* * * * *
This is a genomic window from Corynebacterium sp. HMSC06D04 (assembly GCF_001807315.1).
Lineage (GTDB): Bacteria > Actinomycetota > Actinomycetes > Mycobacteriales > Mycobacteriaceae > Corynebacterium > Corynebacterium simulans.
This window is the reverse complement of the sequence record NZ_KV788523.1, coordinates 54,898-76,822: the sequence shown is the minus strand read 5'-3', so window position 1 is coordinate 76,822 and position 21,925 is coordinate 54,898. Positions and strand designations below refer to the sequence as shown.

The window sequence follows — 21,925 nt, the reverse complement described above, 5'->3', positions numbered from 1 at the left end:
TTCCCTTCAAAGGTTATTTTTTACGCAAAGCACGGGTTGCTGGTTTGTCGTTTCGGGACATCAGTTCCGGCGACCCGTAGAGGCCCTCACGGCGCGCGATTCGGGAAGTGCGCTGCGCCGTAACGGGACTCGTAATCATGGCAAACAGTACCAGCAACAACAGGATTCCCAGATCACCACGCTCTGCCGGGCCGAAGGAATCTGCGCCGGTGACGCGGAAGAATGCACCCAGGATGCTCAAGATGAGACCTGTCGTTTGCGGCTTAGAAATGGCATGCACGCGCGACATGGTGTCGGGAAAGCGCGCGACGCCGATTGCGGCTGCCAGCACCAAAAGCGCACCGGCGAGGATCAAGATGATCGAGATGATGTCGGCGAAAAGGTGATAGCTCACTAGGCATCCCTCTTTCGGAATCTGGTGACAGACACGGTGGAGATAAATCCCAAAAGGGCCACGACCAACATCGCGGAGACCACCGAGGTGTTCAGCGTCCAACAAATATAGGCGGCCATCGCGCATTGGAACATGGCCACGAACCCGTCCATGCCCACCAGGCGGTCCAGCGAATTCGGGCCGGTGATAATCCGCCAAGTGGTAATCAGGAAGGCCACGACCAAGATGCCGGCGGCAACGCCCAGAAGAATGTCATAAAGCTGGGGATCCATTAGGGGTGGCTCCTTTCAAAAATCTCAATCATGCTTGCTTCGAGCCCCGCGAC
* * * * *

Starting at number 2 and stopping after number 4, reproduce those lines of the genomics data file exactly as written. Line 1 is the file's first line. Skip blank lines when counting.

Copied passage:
Lineage (GTDB): Bacteria > Actinomycetota > Actinomycetes > Mycobacteriales > Mycobacteriaceae > Corynebacterium > Corynebacterium simulans.
This window is the reverse complement of the sequence record NZ_KV788523.1, coordinates 54,898-76,822: the sequence shown is the minus strand read 5'-3', so window position 1 is coordinate 76,822 and position 21,925 is coordinate 54,898. Positions and strand designations below refer to the sequence as shown.

The window sequence follows — 21,925 nt, the reverse complement described above, 5'->3', positions numbered from 1 at the left end: